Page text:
1
$\begingroup$

I am using a time-varying covariate to represent subjects that can enter and leave groups at arbitrary times. Because group membership is not fixed, I posit that the true time-to-event is more accurately represented by cumulative hazard rates than by survival estimates.

The calculation of hazard rates has the interpretation of the number of events per unit time among those at risk, while survival estimates imply some probability of an event among a fixed cohort of subjects moving forward in time. Intuitively, I cannot describe what a survival curve is measuring when group membership is changing; the probability of an individual in a group surviving to the next time point given prior survival to the current time point seems unsupportable.

Do cumulative hazard rates have an advantage for these reasons?

If not, what is the interpretation of a survival curve in the presence of a time-dependent covariate?

Reproducible example:

library(dplyr)
library(survminer)
library(survival)

set.seed(42)

id <- rep(c(1:10), 100)
n <- length(id)
event <- rbinom(n, 1, 0.5)
group <- sample(c(1,2),n, TRUE)
time <- abs(rnorm(n,0,1)* 10 * group)
df <- data.frame(id, event,group, time)

df <- df %>% arrange(id) %>% group_by(id) %>%
      mutate(t0 = lag(time, default = 0, order_by = id),
             t1 = lead(t0 + time, default = time, order_by = id))

surv.obj <- with(df, Surv(t0, t1, event, type = "counting") )
survfit.obj <- survfit(surv.obj ~ group, df)

ggsurvplot(survfit.obj, fun = "cumhaz", df, censor = F)
ggsurvplot(survfit.obj, fun = "pct", df, censor = F)

enter image description here

enter image description here

$\endgroup$
1
$\begingroup$

There isn't any conceptual advantage of cumulative hazard over instantaneous hazard rates. The cumulative hazard is just the integral of the instantaneous hazard over time. With respect to your conceptual issue,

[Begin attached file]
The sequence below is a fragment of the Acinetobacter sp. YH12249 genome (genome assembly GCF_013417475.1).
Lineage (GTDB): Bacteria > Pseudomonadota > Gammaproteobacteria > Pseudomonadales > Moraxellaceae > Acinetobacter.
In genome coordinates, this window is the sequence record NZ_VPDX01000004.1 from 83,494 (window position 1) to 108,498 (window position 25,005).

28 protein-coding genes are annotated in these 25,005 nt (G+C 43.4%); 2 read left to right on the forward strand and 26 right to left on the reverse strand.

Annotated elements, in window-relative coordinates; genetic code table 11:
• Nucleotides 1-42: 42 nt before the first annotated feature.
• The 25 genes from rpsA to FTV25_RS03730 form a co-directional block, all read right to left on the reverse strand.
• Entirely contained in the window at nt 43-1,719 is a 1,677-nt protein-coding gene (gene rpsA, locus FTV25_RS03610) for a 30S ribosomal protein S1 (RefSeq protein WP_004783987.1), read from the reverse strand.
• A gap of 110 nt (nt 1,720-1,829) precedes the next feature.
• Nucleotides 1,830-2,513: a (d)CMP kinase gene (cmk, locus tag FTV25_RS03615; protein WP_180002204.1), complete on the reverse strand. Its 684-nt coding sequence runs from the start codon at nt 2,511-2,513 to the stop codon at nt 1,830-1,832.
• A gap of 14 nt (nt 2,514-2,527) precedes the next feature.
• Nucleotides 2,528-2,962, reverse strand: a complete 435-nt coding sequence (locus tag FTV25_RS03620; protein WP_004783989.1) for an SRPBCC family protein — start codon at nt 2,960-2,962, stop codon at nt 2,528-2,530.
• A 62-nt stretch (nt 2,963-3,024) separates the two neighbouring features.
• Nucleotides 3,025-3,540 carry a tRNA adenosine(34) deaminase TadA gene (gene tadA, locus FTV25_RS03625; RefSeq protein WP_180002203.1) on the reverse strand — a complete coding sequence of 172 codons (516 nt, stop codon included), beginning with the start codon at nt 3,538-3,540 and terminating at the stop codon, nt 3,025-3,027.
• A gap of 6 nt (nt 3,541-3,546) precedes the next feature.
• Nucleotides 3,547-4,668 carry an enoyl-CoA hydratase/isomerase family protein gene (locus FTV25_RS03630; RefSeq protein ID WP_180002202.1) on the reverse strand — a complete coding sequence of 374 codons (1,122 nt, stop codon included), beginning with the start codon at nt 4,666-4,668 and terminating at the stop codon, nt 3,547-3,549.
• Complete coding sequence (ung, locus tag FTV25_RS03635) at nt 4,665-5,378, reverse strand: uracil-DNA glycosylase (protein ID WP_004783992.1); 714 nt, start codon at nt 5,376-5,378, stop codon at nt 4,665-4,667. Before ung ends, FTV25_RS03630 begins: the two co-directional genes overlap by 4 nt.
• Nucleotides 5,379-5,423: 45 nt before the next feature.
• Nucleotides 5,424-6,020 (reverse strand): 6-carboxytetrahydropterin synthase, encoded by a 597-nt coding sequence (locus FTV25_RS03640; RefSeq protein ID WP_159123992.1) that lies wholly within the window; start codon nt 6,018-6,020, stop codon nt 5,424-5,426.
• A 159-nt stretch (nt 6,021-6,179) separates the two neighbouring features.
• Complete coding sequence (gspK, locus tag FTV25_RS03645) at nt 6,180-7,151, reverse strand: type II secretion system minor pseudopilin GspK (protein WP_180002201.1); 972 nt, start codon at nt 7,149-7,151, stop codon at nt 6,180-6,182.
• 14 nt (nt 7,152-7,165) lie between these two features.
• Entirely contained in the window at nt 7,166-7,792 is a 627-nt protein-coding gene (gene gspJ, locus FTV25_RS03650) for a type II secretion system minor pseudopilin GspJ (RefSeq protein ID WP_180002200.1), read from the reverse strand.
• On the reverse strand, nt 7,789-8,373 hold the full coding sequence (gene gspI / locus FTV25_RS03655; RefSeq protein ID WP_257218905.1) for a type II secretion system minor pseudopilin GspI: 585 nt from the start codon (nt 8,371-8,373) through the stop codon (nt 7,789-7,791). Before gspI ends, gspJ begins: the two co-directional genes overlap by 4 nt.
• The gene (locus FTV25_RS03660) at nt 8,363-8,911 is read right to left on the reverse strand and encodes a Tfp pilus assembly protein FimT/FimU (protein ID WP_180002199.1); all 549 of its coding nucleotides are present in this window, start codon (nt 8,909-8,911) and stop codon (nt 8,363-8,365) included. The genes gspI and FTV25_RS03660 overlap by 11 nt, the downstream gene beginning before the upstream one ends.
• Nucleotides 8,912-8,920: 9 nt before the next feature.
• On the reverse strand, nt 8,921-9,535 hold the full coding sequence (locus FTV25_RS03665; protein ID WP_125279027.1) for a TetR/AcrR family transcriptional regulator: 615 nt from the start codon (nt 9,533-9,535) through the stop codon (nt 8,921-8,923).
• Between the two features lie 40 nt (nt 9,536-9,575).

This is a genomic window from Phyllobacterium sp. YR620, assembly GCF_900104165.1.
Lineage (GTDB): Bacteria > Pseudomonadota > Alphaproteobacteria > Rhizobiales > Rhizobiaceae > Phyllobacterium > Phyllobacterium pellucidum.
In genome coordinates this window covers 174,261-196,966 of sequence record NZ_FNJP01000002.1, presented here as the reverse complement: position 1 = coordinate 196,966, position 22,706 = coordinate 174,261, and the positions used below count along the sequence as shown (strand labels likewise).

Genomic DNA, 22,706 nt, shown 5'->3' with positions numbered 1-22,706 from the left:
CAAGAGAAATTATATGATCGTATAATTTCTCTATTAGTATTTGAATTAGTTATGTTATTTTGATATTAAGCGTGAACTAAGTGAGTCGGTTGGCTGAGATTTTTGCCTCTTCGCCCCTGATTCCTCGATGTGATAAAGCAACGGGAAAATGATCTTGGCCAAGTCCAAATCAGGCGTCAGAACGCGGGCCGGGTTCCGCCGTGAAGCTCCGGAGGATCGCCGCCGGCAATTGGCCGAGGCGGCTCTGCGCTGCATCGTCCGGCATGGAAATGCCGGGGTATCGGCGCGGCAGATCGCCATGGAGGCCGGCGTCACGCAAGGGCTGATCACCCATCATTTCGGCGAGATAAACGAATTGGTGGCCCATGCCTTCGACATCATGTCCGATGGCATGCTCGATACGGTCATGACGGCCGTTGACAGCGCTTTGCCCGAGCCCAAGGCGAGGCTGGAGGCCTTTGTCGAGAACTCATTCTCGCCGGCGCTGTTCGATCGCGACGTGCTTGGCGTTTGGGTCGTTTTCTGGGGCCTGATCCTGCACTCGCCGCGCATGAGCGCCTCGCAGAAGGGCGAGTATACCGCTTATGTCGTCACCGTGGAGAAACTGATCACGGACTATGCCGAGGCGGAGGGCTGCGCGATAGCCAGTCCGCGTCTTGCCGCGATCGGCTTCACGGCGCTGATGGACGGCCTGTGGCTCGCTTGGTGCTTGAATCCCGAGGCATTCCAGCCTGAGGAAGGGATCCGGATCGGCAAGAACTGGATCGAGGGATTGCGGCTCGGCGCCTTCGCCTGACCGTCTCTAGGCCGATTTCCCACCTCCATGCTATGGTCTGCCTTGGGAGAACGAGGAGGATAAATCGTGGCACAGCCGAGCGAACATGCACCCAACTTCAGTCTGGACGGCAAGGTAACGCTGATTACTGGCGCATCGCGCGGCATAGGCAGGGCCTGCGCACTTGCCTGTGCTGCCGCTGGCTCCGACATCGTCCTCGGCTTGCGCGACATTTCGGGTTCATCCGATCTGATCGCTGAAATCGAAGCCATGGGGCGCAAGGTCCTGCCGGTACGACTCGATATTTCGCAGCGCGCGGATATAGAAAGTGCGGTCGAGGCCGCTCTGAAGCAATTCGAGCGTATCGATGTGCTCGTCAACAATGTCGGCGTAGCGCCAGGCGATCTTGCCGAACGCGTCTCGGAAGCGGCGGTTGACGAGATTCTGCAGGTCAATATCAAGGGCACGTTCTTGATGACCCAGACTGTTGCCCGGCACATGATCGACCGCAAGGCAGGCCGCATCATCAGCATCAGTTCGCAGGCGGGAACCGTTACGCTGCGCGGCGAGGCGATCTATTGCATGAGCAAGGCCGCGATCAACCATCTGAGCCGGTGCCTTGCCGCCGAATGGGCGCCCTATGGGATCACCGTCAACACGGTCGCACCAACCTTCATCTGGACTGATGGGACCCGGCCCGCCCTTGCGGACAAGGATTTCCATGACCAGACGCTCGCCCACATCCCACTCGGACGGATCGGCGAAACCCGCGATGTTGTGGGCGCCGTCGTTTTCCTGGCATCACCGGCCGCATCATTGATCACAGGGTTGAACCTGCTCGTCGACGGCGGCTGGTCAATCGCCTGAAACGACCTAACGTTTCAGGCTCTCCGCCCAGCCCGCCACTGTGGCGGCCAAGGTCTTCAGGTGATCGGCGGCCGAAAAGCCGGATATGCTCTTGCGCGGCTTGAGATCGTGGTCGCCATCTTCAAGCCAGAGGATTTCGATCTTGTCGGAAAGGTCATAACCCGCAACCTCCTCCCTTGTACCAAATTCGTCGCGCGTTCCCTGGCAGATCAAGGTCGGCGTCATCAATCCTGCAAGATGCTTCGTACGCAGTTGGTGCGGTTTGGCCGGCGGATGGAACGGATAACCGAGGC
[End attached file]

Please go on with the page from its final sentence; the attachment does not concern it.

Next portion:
I cannot describe what a survival curve is measuring when group membership is changing; the probability of an individual in a group surviving to the next time point given prior survival to the current time point seems unsupportable

Therneau and Grambsch on pages 271-2 suggest that you can

imagine some hypothetical "cohort" of subjects who follow a given path [of covariate values], losing members to death along the way

as a way to think about modeling time-varying covariates.

Part of the problem is that you use the word "group" in two different ways. In your case, the "group membership" is a time-varying covariate. But in the phrase "a fixed group of subjects moving forward in time," what you are talking about is an initial cohort of subjects (as in Therneau and Grambsch) whose "group membership" can change over time.

You do raise an important point in making predictions with time-varying covariates. It's very easy to hypothesize time courses for covariates that aren't realistic. Furthermore, making a prediction about a covariate value at a given time implies that an individual has survived up to that time. Survivorship bias is a serious risk.

$\endgroup$
2
  • $\begingroup$ My question is most closely related to the last two sentences in your answer. I have been asked by a peer reviewer to plot survival curves, but I'm inclined to refuse due to the survivorship bias you mention. Is refusal to plot survival curves a defensible stance? $\endgroup$
    – Todd D
    Nov 20 '21 at 1:50
  • 1
    $\begingroup$ @ToddD it might be defensible, but I think it would be unwise. I suggest that you take the Therneau and Grambsch cohort approach to thinking about such predictions, produce the requested survival curves, but perhaps note appropriate cautions about interpretation in associated text. $\endgroup$
    – EdM
    Nov 20 '21 at 3:33

Your Answer

By clicking “Post Your Answer”, you agree to our terms of service, privacy policy and cookie policy

Not the answer you're looking for? Browse other questions tagged or ask your own question.